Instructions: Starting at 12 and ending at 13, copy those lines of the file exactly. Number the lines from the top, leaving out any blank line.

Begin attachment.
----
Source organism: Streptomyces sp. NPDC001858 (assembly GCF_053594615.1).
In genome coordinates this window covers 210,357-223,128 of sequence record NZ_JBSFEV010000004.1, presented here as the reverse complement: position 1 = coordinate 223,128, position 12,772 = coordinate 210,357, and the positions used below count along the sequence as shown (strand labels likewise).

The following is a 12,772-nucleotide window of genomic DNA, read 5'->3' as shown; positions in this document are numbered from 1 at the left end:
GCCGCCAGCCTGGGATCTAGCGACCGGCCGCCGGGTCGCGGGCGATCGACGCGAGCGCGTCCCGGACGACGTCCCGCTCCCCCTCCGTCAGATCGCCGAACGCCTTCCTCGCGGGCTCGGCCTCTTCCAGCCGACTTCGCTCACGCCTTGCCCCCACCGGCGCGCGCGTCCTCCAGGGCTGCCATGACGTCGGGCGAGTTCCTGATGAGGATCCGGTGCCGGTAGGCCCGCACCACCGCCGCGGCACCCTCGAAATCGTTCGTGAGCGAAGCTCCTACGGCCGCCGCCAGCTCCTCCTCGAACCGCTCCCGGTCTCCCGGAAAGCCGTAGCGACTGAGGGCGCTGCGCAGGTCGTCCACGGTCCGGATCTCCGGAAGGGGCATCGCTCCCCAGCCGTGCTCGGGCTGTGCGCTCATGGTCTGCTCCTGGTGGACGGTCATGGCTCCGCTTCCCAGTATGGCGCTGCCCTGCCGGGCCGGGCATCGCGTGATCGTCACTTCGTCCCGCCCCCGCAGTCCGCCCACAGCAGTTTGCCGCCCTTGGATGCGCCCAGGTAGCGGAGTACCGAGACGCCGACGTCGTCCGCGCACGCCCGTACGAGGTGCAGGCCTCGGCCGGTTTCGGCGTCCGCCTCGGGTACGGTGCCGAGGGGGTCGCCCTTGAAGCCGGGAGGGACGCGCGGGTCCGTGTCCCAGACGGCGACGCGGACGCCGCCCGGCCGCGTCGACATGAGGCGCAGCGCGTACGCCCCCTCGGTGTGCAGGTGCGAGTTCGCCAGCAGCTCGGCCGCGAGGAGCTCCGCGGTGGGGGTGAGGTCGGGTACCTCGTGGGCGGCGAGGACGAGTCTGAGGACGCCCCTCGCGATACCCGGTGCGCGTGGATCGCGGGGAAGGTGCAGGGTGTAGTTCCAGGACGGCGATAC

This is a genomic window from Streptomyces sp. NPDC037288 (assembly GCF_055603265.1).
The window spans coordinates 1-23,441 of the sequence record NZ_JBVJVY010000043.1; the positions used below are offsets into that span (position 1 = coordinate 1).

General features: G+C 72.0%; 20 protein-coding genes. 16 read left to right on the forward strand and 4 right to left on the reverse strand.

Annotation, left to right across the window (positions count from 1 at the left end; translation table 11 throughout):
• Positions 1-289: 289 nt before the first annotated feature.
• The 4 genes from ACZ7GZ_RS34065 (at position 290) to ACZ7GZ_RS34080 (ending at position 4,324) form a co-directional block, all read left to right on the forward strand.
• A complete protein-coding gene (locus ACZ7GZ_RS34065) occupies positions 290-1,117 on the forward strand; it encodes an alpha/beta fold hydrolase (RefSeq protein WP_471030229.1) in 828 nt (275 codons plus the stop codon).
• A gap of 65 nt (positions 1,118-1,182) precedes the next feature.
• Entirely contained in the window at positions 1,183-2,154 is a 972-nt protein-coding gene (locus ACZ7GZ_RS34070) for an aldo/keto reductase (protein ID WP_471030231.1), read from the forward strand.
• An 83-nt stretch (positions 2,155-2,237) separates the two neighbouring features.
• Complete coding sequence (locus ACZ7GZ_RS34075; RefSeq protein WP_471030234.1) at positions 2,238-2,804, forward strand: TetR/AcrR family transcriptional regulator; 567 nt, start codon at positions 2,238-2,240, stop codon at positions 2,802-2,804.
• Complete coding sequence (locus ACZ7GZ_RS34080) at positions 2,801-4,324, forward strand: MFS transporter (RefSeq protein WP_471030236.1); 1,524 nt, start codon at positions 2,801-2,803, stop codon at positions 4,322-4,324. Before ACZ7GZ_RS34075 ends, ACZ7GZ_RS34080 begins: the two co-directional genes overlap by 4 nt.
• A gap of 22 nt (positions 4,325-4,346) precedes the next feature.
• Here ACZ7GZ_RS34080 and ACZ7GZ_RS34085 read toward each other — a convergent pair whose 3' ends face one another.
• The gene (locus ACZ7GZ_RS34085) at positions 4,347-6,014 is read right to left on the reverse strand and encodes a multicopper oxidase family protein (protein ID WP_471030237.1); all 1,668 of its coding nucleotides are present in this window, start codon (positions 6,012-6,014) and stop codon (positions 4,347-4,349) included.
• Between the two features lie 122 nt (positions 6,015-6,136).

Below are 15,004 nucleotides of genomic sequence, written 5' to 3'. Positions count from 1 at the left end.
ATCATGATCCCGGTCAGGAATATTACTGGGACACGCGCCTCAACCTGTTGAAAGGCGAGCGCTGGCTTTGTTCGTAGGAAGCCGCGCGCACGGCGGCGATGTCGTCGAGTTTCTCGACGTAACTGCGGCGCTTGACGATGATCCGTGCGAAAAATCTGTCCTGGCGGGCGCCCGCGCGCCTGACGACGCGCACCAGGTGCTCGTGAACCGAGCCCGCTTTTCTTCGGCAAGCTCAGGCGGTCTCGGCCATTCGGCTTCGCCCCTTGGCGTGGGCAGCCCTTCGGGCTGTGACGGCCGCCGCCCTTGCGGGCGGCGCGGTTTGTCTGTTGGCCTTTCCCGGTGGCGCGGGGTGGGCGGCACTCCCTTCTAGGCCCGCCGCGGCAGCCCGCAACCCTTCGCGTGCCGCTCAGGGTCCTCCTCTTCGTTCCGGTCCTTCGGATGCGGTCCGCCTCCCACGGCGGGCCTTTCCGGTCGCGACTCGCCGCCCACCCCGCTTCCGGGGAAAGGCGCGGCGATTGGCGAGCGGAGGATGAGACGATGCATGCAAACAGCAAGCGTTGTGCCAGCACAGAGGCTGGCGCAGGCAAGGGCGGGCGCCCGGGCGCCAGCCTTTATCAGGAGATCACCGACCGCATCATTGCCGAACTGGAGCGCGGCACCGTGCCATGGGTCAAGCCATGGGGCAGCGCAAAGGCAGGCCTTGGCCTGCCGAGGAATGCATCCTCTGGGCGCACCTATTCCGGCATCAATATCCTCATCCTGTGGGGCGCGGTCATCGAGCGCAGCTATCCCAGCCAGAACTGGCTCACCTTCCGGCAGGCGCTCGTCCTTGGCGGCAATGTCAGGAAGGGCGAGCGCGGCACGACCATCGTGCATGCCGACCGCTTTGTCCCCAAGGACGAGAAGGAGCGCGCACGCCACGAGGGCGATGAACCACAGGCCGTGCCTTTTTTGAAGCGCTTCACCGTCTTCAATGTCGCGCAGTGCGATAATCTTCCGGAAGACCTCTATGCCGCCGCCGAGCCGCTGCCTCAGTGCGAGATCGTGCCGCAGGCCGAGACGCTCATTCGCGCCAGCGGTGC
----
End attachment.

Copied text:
• A gap of 65 nt (positions 1,118-1,182) precedes the next feature.
• Entirely contained in the window at positions 1,183-2,154 is a 972-nt protein-coding gene (locus ACZ7GZ_RS34070) for an aldo/keto reductase (protein ID WP_471030231.1), read from the forward strand.